While Theresa May hides away, Corbyn stands with the people in our hours of need, writes Tom Walker
In the aftermath of this disaster, we must fight to restore respect and democracy for council tenants
Glyn Robbins says it's time to put residents, not private firms, back at the centre of decision-making over their housing
After Grenfell: ending the murderous war on our protections
Under cover of 'cutting red tape', the government has been slashing safety standards. It's time for it to stop, writes Christine Berry
Why the Grenfell Tower fire means everything must change
The fire was a man-made atrocity, says Faiza Shaheen – we must redesign our economic system so it can never happen again
Forcing MPs to take an oath of allegiance to the monarchy undermines democracy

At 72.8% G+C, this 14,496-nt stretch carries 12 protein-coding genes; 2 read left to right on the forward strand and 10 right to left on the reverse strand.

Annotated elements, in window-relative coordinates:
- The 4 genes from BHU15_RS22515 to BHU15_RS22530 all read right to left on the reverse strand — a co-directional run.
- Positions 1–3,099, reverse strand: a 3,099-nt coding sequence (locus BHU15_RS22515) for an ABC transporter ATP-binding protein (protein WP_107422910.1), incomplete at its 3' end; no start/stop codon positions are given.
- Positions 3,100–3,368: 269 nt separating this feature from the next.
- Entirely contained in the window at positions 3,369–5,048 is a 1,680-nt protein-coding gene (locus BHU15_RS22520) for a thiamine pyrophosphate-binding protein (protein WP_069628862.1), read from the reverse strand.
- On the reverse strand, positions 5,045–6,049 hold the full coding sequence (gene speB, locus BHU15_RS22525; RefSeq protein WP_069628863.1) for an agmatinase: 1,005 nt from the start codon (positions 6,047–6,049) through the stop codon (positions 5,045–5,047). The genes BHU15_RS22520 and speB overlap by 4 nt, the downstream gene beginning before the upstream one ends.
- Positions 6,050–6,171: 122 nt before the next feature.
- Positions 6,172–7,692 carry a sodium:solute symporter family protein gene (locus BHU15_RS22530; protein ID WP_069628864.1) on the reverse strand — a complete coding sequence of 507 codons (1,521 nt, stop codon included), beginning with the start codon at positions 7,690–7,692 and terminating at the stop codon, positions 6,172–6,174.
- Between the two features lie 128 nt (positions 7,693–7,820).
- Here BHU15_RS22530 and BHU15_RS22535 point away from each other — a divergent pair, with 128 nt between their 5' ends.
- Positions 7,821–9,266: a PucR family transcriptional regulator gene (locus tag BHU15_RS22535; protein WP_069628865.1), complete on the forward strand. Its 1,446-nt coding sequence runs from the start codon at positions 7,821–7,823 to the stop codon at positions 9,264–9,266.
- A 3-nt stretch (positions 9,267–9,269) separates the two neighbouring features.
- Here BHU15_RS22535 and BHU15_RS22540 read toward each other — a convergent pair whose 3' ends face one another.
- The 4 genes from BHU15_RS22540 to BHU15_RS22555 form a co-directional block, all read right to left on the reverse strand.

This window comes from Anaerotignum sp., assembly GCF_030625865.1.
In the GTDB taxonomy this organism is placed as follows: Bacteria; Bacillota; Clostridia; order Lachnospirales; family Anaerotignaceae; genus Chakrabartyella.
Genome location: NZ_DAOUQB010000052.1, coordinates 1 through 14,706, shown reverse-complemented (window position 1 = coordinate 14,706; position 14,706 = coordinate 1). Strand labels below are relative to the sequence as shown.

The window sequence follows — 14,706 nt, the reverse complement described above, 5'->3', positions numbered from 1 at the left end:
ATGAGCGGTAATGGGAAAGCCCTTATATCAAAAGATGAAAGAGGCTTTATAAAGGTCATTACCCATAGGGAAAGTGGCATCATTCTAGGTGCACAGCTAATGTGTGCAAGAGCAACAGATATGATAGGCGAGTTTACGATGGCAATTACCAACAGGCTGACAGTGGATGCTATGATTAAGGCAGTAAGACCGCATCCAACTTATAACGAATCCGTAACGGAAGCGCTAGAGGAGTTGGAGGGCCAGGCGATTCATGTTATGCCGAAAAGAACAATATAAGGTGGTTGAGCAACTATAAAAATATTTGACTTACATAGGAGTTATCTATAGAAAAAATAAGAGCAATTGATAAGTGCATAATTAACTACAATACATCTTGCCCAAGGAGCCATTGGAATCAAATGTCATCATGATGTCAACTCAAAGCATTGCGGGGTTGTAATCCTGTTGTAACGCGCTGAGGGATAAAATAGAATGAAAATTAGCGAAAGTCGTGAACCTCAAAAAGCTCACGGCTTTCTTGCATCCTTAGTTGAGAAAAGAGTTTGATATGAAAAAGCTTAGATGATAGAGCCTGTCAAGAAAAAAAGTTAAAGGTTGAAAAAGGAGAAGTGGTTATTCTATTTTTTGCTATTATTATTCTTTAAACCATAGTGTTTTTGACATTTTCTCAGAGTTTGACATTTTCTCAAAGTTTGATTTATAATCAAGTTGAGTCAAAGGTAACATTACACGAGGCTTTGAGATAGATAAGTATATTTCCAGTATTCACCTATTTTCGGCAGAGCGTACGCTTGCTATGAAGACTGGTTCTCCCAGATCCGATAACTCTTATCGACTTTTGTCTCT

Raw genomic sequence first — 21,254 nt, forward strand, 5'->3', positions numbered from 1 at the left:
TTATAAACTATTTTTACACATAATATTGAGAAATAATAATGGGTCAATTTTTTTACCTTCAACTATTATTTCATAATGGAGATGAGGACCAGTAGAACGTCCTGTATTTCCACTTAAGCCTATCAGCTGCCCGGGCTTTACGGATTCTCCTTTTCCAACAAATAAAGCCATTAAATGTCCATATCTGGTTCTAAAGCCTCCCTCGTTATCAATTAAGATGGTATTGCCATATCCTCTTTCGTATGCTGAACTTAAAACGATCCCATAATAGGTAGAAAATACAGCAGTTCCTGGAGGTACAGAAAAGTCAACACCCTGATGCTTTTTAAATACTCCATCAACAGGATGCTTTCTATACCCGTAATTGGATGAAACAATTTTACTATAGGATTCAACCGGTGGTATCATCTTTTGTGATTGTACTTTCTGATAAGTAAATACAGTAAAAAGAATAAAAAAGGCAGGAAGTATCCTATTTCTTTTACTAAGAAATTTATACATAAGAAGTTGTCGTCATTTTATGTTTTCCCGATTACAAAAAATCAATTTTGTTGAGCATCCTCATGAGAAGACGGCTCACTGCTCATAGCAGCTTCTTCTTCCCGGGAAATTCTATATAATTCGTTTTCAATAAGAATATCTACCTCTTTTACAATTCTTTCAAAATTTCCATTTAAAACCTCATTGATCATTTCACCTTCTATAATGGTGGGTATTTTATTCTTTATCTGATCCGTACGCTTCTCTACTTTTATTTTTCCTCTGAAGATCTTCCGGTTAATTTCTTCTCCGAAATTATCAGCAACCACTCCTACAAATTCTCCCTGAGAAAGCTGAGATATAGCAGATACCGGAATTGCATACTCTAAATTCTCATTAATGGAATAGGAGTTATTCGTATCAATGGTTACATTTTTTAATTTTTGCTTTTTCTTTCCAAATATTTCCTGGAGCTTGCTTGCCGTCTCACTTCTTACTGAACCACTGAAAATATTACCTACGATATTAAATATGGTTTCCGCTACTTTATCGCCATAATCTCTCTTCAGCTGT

As long as being an MP means pledging loyalty to an unelected head of state, our parliamentary system will remain undemocratic, writes Kate Flood
7 reasons why Labour can win the next election
From the rise of Grime for Corbyn to the reduced power of the tabloids, Will Murray looks at the reasons to be optimistic for Labour's chances next time
Red Pepper’s race section: open editorial meeting 25 June
On June 25th, the fourth of Red Pepper Race Section's Open Editorial Meetings will celebrate the launch of our new black writers' issue - Empire Will Eat Itself.
After two years of attacks on Corbyn supporters, where are the apologies?
In the aftermath of this spectacular election result, some issues in the Labour Party need addressing, argues Seema Chandwani
If Corbyn’s Labour wins, it will be Attlee v Churchill all over again
Jack Witek argues that a Labour victory is no longer unthinkable – and it would mean the biggest shake-up since 1945
On the life of Robin Murray, visionary economist
Hilary Wainwright pays tribute to the life and legacy of Robin Murray, one of the key figures of the New Left whose vision of a modern socialism lies at the heart of the Labour manifesto.
Letter from the US: Dear rest of the world, I’m just as confused as you are
Kate Harveston apologises for the rise of Trump, but promises to make it up to us somehow